Fears of possible al-Qaeda recruitment among prisoners in U.S. prisons have led officials to take a fresh look at prisoners with a view to their possible recruitment by al-Qaeda. Texas has taken the process to an extreme, closely monitoring the state's ll4 prisons for signs of prisoner membership.
The increased scrutiny in Texas started when, in late 2001, a Muslim group showed a video tape of California Imam Al-Hajj Muhammad Abdullah preaching a "Message to the Oppressed." The message blamed Zionism, fascism, imperialism, and the military-industrial complex for the 9-11 attacks, exonerating al-Qaeda and characterizing the U.S. response to the attacks as a war against Islam and Muslims. The warden of the Beto Unit, where the tape was shown, felt the political content was inappropriate for a religious prison program and brought it to the attention of other prison officials.
Texas has only 150 prisoners of Middle Eastern descent among its 150,000 prisoners. However it has 7,600 prisoners registered as Muslim, one of the largest Muslim prisoner populations in the U.S.
Texas officials claim that their program of closely examining prisoners' mail (especially when written in Arabic, Farsi, or other Middle Eastern languages) and religious groups allowed into the prisons has had "some successes," but refuse to give details. One success involved a former Iraqi soldier, another involved a Texas group that federal officials believe may have ties to terrorist organizations, a third involved an outside radical group, and a fourth involved a prisoner who falsely claimed to be a member of al-Qaeda.
Other states have expressed nervousness about possible recruitment by al-Qaeda in state prisons. However, their fears appear to be overblown as most of the time, terrorist alerts about prisoners are false leads. One instance is the Texas prisoner who falsely claimed to be a member of al-Qaeda. Likewise, Michigan officials discovered state prisoners sending dried toothpaste to federal officials in hoax anthrax letters. Their motivation: hopes of being prosecuted for a federal offense and being transferred to a federal prison (which have better living conditions).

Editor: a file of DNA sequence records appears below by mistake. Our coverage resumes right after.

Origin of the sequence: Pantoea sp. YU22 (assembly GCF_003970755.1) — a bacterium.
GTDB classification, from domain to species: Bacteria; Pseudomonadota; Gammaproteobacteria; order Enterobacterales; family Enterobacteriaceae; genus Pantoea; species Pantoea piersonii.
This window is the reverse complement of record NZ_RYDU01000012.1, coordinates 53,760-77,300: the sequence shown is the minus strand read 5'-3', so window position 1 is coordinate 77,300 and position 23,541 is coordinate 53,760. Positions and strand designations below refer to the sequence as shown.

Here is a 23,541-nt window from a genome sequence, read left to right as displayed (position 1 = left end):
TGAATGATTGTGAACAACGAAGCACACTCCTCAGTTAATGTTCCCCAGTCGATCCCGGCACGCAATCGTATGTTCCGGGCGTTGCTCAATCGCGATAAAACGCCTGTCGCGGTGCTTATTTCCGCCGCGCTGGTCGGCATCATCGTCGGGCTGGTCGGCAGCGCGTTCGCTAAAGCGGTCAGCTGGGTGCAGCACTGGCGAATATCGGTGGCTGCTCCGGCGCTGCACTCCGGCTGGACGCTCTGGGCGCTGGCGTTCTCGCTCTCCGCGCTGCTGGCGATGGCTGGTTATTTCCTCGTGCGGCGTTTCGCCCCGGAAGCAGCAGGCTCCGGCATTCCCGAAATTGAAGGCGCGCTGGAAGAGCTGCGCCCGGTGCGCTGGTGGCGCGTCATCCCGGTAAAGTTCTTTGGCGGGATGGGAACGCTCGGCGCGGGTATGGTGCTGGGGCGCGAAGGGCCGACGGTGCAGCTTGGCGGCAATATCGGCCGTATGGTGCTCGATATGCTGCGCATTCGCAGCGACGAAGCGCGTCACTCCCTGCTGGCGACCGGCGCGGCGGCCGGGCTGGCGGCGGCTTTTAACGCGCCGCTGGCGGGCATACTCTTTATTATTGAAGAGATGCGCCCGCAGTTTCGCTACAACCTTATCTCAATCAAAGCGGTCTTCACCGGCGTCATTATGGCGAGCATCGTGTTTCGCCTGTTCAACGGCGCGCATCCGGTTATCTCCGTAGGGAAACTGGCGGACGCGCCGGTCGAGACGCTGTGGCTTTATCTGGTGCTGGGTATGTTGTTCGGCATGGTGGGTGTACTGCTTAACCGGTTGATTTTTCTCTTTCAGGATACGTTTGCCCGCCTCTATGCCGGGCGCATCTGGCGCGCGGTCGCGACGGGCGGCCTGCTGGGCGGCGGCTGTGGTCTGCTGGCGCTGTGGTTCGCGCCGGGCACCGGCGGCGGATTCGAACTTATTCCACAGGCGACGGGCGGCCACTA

In September, 2003, prison officials met at a conference sponsored by the American Federation of State, County, and Municipal Employees in Columbus, Ohio. There, FBI supervisory special agent Andrew Black hosted a program on the threat of al-Qaeda recruitment in American prisons. However, Black admitted that there has not been a single documented case of any U.S. prisoner having joined al-Qaeda while in prison.
Phil Vermillion, security threat group investigator for Ohio's prison system, noted that there were 1,200 Ohio prisoners who are known members of gangs or terrorist groups in Ohio state prisons. These include Hezbollah and the Irish Republican Army according to Vermillion. However, Vermillion admitted that there has not been a single known recruitment for al-Qaeda in an Ohio prison. Nor has anyone been charged or prosecuted for these alleged gang and terrorist memberships.
It seems disingenuous for prison officials to lop together gang members and terrorists. This is typical of the government's attempts to first frighten the public into conceding more power and money to the government to fight the "War on Terrorism," regardless of whether the battles have any potential for affecting actual terrorism. Law enforcement officials have turned both "gang" and "terrorism" into a cottage industry designed to ensure a free flow of tax dollars by vastly exaggerating the scope, organization and effectiveness of gangs and terrorist organizations alike. Only three things are certain in life: death, taxes, and politicians who lie.
Sources: Daily Legal News; Houston Chronicle; USA Today.
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